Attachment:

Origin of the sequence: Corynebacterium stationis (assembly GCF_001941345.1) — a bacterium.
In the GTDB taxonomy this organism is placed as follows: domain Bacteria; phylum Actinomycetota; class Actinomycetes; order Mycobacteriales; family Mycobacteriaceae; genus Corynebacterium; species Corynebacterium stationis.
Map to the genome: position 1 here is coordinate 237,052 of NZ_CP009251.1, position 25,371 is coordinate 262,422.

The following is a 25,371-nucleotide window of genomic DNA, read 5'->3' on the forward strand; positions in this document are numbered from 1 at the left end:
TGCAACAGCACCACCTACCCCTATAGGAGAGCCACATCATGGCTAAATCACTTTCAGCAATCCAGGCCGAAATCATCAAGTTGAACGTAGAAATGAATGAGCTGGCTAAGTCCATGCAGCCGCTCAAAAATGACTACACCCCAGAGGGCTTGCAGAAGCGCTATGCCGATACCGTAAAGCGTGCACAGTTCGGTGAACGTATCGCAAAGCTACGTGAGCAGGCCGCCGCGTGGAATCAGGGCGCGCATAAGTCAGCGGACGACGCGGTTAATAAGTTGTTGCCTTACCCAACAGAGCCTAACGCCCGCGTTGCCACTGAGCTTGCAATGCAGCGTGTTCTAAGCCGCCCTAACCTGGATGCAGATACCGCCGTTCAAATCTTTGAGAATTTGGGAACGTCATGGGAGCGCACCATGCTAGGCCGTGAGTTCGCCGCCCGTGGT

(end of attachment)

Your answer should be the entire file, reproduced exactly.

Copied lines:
Origin of the sequence: Corynebacterium stationis (assembly GCF_001941345.1) — a bacterium.
In the GTDB taxonomy this organism is placed as follows: domain Bacteria; phylum Actinomycetota; class Actinomycetes; order Mycobacteriales; family Mycobacteriaceae; genus Corynebacterium; species Corynebacterium stationis.
Map to the genome: position 1 here is coordinate 237,052 of NZ_CP009251.1, position 25,371 is coordinate 262,422.

The following is a 25,371-nucleotide window of genomic DNA, read 5'->3' on the forward strand; positions in this document are numbered from 1 at the left end:
TGCAACAGCACCACCTACCCCTATAGGAGAGCCACATCATGGCTAAATCACTTTCAGCAATCCAGGCCGAAATCATCAAGTTGAACGTAGAAATGAATGAGCTGGCTAAGTCCATGCAGCCGCTCAAAAATGACTACACCCCAGAGGGCTTGCAGAAGCGCTATGCCGATACCGTAAAGCGTGCACAGTTCGGTGAACGTATCGCAAAGCTACGTGAGCAGGCCGCCGCGTGGAATCAGGGCGCGCATAAGTCAGCGGACGACGCGGTTAATAAGTTGTTGCCTTACCCAACAGAGCCTAACGCCCGCGTTGCCACTGAGCTTGCAATGCAGCGTGTTCTAAGCCGCCCTAACCTGGATGCAGATACCGCCGTTCAAATCTTTGAGAATTTGGGAACGTCATGGGAGCGCACCATGCTAGGCCGTGAGTTCGCCGCCCGTGGT